Process modeling, such as casting simulations, predict how changes in process parameters will result in changes in microstructure and properties. The greater the accuracy of these simulations, the more useful they are as a predictive tool. Detailed knowledge of the specific boundary conditions, material properties, and solidification pathway during the casting process is required to ensure the simulations can predict a defective part before it is cast.
In this work, casting experiments using a vacuum induction furnace provide heat transfer and thermal history data for a model Bi-Sn alloy. The effect of changing processing parameters, such as pour temperature, mold preheat, and mold material, on cooling rate can be measured in both experiments and models. This data, combined with characterization of the resultant microstructure, is used to validate the model.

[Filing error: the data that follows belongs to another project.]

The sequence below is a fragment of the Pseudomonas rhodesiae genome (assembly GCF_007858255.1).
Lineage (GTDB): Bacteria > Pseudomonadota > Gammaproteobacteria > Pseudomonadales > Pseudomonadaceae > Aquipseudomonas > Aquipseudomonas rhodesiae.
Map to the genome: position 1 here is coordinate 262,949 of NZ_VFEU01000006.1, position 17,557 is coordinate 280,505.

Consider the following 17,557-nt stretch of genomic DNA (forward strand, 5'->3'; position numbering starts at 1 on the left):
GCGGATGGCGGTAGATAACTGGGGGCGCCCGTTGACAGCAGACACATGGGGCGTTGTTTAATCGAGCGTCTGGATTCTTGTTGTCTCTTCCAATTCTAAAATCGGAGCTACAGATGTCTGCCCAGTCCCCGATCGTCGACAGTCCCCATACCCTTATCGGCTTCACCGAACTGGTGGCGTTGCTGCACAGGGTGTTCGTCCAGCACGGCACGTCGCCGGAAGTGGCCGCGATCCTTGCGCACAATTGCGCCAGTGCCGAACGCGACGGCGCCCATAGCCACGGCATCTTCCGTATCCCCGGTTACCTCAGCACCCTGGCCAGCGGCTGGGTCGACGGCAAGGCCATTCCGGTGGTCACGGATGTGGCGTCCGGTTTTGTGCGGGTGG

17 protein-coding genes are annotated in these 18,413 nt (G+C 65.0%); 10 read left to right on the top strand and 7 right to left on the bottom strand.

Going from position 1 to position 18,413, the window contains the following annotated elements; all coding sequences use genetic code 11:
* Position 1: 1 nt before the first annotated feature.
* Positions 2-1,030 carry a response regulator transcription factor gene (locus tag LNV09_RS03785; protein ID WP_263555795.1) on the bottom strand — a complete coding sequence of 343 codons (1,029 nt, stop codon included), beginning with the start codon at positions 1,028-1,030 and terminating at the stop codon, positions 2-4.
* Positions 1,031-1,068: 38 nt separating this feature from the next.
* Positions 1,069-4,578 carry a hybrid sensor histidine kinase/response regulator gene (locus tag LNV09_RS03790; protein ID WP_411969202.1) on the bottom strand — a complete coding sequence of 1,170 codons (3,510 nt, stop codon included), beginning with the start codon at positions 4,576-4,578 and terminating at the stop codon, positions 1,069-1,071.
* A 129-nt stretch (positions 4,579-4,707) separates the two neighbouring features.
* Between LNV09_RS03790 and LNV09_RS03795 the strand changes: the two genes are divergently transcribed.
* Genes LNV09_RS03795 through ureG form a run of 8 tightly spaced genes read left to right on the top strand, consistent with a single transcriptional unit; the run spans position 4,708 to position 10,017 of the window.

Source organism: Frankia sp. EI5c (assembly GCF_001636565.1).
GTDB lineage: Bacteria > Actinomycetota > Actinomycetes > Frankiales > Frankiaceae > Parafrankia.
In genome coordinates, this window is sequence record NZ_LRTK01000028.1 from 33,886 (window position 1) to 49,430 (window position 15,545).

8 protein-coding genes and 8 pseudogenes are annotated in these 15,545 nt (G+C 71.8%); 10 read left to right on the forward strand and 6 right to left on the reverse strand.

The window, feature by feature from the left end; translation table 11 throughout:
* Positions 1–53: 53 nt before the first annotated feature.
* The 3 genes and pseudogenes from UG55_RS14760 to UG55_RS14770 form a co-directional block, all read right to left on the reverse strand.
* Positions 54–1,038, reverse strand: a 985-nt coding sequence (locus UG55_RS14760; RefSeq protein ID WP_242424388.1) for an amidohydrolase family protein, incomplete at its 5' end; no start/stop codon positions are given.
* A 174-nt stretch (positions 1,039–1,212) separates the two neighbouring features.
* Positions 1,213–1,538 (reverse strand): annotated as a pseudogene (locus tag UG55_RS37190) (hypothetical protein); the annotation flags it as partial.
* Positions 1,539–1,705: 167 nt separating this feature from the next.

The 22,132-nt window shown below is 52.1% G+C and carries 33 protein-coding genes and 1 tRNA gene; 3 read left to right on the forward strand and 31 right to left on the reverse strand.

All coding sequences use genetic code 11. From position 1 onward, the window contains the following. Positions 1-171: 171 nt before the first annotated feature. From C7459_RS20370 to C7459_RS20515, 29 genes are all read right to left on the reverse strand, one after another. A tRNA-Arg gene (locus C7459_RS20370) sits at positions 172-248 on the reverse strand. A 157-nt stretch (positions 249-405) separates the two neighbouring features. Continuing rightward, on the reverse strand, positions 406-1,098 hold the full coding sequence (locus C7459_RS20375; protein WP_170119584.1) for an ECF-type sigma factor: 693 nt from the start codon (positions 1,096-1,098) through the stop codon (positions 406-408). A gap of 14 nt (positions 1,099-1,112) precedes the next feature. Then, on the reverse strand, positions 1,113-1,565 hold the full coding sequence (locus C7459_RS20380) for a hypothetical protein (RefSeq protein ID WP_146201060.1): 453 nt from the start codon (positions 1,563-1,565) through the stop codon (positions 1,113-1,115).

Using the heat transfer and cooling rate data, greater understanding of process modeling and processing – microstructure relationship is obtained.